Take Breaks From Sitting!
Combat the risks of sedentary behavior with a little movement every 30 minutes.
Thanks to technology, we all pretty much can do our daily errands and chores from a chair. In fact, most U.S. adults sit 9–12 hours daily, and the risks of inactivity are becoming more apparent. In fact, there is mounting evidence linking sedentary lifestyles to cardiovascular diseases and all causes of mortality (Diaz et al. 2017).
The good news is that taking short physical activity breaks can make a difference. Recent research offers some promising answers. Len Kravitz, PhD, program coordinator and professor of exercise science at the University of New Mexico, reviews two studies suggesting that brief movement breaks after about 30 minutes of sitting can help to address the risks of sedentary lifestyles.
The Value of Activity Breaks
In the first study, researchers examined the association between objectively measured sedentary time and all causes of mortality (Diaz et al. 2017).
Researchers looked at information from about 8,000 black and white volunteers (ages 45 and older) from the REGARDS study, which examined racial and regional stroke disparities in the U.S.
What did they find? On average, most adults in this study spent 12.3 hours (out of a 16-hour waking day) in a sedentary behavior, primarily sitting. Total sitting time was found to correlate highly with all causes of death. However, adults who interrupted sedentary time with movement (at least) every 30 minutes had the lowest mortality risk.
Activity Quality and Quantity
In the second study, researchers studied whether interrupting prolonged sitting with brief bouts of light-intensity walking or simple resistance activities improves cardiometabolic risk markers in adults with type 2 diabetes (Dempsey et al. 2016).
The researchers recruited 24 overweight/obese, inactive participants. All participants did three different protocols, each separated by about 1 week. One protocol was 8 hours of uninterrupted sitting. Another protocol was 3 minutes of treadmill walking at 2 miles an hour every 30 minutes of the 8 hours. A third protocol did 3 minutes of partial squats, knee lifts and heel raises every 30 minutes of the 8 hours.
Both activity-break protocols significantly lowered blood glucose compared with the sitting-only period—a very positive finding because it shows that muscle cells were using glucose for fuel. More good news: Insulin levels were significantly lower in the physical activity protocols as compared to the sitting session. Furthermore, the physical activity protocols showed much lower, and positive, levels on C-peptide protein, a marker of insulin production.
Rapid innovations in communications, workplaces, transportation and entertainment seem certain to encourage prolonged sedentary behavior (Dempsey et al. 2016). The study by Dempsey and colleagues recommends that 3 minutes of walking or simple body-weight resistance exercise (at a light-to-moderate intensity) for every 30 minutes of sedentary time can meaningfully improve factors directly related to cardiovascular disease and type 2 diabetes.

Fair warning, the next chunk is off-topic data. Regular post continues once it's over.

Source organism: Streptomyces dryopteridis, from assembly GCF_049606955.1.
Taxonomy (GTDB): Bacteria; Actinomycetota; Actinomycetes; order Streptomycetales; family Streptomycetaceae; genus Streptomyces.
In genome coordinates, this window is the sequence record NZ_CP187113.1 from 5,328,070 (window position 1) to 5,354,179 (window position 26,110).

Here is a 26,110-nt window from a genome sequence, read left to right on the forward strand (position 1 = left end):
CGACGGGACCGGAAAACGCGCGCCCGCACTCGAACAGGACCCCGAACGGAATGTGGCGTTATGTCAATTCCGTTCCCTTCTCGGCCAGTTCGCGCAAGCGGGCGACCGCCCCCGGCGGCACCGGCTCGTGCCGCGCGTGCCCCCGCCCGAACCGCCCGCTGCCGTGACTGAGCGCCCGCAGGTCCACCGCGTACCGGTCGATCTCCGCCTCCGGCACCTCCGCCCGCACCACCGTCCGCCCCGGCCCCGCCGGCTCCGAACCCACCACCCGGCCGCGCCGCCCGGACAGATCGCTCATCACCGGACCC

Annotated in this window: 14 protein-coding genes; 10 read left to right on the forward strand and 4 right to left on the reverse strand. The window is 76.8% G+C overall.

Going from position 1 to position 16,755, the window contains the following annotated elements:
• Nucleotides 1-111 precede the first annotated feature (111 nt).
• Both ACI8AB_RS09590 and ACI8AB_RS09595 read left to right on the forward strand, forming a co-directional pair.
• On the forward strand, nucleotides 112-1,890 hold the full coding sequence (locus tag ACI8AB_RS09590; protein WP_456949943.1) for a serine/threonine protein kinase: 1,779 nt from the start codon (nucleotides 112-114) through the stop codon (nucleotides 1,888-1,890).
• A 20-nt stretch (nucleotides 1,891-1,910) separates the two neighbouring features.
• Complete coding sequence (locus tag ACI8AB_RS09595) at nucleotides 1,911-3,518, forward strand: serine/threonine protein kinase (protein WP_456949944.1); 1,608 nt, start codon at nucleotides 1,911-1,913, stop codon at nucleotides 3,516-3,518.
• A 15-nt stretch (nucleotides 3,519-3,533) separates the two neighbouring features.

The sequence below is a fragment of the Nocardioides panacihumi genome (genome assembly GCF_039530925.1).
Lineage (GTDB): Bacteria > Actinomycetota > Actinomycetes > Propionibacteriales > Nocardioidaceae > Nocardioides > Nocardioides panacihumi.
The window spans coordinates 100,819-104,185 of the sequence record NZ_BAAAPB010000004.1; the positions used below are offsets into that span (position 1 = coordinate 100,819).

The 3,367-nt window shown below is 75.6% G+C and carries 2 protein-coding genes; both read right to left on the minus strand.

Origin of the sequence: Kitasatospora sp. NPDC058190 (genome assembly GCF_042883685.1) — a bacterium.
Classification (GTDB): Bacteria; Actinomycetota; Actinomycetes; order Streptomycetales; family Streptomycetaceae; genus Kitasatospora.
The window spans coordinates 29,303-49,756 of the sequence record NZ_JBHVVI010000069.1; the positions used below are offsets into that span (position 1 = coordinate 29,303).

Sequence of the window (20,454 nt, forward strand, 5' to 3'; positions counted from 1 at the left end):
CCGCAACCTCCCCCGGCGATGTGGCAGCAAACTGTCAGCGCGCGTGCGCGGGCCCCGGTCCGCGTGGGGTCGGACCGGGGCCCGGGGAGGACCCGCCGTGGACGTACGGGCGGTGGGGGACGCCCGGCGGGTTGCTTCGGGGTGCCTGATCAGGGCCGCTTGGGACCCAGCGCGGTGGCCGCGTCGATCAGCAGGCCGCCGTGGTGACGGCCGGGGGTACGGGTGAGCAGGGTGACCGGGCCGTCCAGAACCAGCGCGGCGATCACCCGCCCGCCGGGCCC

You may want to get creative with your intermittent 3-minute bouts of walking. Five sample walking intervals (see box) are modified and derived from interval training research. Or, you may wish to break up your sedentary periods with resistance training moves. You can mix up some resistance training movements and marching in place into really fun circuits (see sample, below). You may also choose to just move around for 3 minutes. (You can also work with a certified personal trainer to develop a short program.)
Complete your activity break at a light-to-moderate intensity. Many interval training apps for mobile devices can help you time these movement periods.
5 Sample Walking Intervals
All are 3 minutes in duration.
Alternate brisk walking with easygoing walking.
- 30/30: 30 seconds brisk with 30 seconds easygoing; repeat 3 times
- 15/15: 15 seconds brisk with 15 seconds easygoing; repeat 6 times
- 45/45: 45 seconds brisk with 45 seconds easygoing; repeat 2 times
- 8/12: 8 seconds brisk with 12 seconds easygoing; repeat 9 times
- Fartlek: 3-minute timed walk with random changes in speed (slow, moderate, brisk) and distance (short, medium).
Five Simple Resistance Exercise Movement Circuits
Perform 10 repetitions of each movement, then go to the next movement. For knee raises, alternate knee lifts for a total of 20. Do each circuit twice. This fills a 3-minute period nicely. Complete marches in one place.
- half squats, knee raises, heel raises, marches
- knee raises, marches, half squats, heel raises
- marches, half squats, heel raises, knee raises
- heel raises, marches, knee raises, half squats
- marches, knee raises, half squats, heel raises
Dempsey, P.C., et al. 2016. Benefits for type 2 diabetes of interrupting prolonged sitting with brief bouts of light walking or simple resistance activities. Diabetes Care, 39(6), 964–72.
Diaz, K.M., et al. 2017. Patterns of sedentary behavior and mortality in U.S. middle-aged and older adults. Annals of Internal Medicine, 167 (7), 465–75.
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